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Inspiration Report

A new book, “Promise Me,” out in time for October’s Breast Cancer Awareness Month, tells the story behind the founding of Susan G. Komen for the Cure.

 

Growing up in postwar Peoria, Illinois, Suzy and Nancy Goodman were inseparable, with the elegantly poised Suzy serving as younger sister Nancy’s best friend and role model in the grand adventure of life. The Goodman sisters learned at an early age the importance of helping those in need. Charity became a common theme in their lives but so did breast cancer. In 1977, at the age of thirty-four, Suzy was diagnosed with the disease.  Three years later, having endured well-meaning but misinformed doctors, multiple surgeries, and several grueling courses of chemotherapy and radiation, she died.  In one of the sisters’ last conversations, Suzy begged Nancy to do something to stop the suffering:

           

“Promise me, Nanny,” she said. “Promise me you won’t let it go on like this.” 

 

Her heart broken, Nancy promised.  “I swear, Suzy.  Even if it takes the rest of my life.” At that moment, Susan G. Komen for the Cure was born.

 

Published to coincide with the thirty-year anniversary of Nancy’s promise to Suzy, PROMISE ME (Crown Archetype, 2010; $25.99) is Nancy G. Brinker’s poignant memoir of unshakable commitment to her late sister, Susan G. Komen, and the phenomenal global impact that she has had in pursuing her life’s purpose: to end breast cancer.   Armed with only $200 and a shoebox filled with names, Nancy embarked on her quest to change the way the world thought about, spoke about, and treated breast cancer – a quest that took on added urgency when she herself was diagnosed with the disease in 1984.  Through it all, she was aided by her husband, Norman Brinker, whose dynamic approach to business became Nancy’s model for running her foundation which is arguably the most influential health advocacy organization in the world.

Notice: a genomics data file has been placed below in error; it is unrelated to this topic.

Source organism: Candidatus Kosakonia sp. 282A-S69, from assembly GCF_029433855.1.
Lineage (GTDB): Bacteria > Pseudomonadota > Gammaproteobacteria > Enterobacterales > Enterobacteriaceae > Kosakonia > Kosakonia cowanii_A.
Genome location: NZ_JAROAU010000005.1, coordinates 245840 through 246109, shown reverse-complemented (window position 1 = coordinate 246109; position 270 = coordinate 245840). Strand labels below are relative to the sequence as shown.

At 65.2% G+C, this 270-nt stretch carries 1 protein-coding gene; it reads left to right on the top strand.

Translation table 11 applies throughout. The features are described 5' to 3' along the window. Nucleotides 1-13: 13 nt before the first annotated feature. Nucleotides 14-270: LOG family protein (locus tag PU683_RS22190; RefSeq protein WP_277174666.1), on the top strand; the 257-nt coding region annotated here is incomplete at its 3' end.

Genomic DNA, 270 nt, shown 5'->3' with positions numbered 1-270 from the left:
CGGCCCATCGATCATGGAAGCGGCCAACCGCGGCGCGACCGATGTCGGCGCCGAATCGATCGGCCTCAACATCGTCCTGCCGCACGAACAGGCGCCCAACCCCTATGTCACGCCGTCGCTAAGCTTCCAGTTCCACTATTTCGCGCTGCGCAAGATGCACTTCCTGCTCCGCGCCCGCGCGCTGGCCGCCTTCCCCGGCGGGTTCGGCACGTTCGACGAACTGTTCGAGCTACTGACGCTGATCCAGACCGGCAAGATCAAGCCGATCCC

Susan G. Komen for the Cure has raised billions of dollars for research and has helped to increase the five-year survival rate for breast cancer from 74 percent in 1980 to 98 percent today. And just since 2005, more than 1.5 million people have participated in the iconic Susan G. Komen Race for the Cure®, a series of 5K runs/fitness walks that Brinker launched in Dallas in 1983 and that are currently held in more than 140 venues around the globe. SGK also managed to turn a simple pink ribbon into an internationally recognized icon of hope.

 

PROMISE ME weaves a host of other elements into the compelling story of Brinker’s personal and professional life, including:

 

*a historical overview of breast cancer and its treatment, from ancient Egypt until now;

*a timeline of major developments in breast cancer detection and treatment;

* short, inspiring profiles of women who have survived breast cancer

*a primer in advocacy and cause-marketing (a field virtually invented by Nancy Brinker);

*an extensive list of resources for people living and dealing with breast cancer.

 

Nancy was luckier than Suzy: She survived breast cancer and went on to turn Susan G. Komen for the Cure into the most influential health charity in the world.  To date, SGK has contributed some $1.5 billion for cutting-edge research and community programs.   And, thanks to a sister’s love, a diagnosis of breast cancer is no longer a death sentence.

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